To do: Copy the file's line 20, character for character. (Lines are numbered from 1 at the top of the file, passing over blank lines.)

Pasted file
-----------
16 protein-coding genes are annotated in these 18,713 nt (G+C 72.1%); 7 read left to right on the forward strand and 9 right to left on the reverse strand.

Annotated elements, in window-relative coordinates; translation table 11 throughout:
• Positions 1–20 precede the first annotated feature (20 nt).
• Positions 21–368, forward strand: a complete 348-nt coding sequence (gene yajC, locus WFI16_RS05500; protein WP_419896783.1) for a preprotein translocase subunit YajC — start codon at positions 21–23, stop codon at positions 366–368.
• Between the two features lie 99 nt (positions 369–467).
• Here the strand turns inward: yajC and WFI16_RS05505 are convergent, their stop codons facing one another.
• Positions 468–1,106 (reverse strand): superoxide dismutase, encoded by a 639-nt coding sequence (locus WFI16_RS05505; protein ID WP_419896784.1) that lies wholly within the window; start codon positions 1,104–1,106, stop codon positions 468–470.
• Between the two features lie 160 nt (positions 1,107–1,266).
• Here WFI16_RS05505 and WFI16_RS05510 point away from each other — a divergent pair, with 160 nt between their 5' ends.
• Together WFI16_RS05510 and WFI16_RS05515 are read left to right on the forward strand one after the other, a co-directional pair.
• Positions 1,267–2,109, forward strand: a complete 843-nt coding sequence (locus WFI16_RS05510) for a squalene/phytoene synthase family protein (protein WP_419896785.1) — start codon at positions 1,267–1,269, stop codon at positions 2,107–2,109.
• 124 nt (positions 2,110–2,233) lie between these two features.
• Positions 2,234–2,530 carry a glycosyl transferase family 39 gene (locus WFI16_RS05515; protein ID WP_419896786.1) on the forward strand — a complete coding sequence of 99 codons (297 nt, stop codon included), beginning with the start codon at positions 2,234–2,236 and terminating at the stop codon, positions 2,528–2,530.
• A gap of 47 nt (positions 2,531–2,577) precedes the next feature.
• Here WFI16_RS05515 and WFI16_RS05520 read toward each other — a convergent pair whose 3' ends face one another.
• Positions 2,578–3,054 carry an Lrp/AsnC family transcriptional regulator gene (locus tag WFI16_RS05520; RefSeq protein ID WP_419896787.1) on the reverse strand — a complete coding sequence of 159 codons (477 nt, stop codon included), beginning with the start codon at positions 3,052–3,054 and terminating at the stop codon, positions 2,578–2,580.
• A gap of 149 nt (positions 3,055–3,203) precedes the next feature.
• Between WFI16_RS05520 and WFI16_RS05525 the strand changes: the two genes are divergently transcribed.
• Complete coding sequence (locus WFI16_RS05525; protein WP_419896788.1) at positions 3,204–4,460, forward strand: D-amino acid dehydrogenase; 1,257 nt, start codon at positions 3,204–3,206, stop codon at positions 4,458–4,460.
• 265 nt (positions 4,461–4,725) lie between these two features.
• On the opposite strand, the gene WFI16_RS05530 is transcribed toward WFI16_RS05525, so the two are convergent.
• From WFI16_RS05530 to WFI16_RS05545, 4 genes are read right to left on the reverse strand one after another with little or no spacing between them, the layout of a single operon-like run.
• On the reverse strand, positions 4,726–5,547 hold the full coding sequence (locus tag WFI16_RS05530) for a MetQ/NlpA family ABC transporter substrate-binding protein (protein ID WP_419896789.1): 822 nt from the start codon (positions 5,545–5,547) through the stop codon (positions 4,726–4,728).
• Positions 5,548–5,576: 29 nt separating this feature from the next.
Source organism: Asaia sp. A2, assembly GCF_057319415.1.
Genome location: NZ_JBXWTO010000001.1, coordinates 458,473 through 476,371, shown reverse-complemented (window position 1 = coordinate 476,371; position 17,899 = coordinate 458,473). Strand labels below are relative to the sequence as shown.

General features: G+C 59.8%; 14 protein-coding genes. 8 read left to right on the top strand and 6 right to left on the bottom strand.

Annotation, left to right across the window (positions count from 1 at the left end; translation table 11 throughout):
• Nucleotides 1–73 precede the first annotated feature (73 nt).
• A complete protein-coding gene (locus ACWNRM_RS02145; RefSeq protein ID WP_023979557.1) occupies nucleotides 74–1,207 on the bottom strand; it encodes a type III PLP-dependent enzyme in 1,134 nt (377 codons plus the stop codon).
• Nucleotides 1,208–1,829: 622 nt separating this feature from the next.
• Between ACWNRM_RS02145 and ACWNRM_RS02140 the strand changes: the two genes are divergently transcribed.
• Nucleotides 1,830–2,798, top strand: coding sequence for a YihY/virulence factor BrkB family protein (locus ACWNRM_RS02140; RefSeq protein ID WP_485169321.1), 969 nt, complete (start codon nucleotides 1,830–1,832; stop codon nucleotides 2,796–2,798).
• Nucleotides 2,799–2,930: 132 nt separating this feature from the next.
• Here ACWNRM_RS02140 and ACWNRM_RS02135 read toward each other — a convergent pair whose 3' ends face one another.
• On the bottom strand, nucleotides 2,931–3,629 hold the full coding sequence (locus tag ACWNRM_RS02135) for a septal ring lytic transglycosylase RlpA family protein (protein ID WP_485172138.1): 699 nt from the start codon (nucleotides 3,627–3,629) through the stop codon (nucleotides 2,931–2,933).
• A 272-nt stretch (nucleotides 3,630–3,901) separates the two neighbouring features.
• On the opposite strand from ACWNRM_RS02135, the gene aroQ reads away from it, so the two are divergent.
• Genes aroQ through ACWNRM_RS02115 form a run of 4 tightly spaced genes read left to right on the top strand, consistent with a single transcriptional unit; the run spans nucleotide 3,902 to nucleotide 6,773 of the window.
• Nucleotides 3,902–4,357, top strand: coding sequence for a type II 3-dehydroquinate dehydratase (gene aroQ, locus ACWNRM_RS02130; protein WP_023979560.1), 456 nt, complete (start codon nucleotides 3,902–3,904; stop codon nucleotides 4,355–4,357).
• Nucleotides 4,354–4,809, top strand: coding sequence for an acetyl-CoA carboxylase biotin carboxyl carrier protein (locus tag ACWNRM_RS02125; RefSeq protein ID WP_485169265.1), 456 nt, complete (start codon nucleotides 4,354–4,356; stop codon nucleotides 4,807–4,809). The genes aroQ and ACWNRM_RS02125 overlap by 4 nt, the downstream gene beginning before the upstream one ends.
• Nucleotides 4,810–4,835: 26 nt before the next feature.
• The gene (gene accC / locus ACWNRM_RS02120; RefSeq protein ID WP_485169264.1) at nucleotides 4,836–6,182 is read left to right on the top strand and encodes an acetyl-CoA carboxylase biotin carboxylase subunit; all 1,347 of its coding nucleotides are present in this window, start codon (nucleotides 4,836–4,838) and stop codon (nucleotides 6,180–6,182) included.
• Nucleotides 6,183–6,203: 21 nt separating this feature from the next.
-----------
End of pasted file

• 265 nt (positions 4,461–4,725) lie between these two features.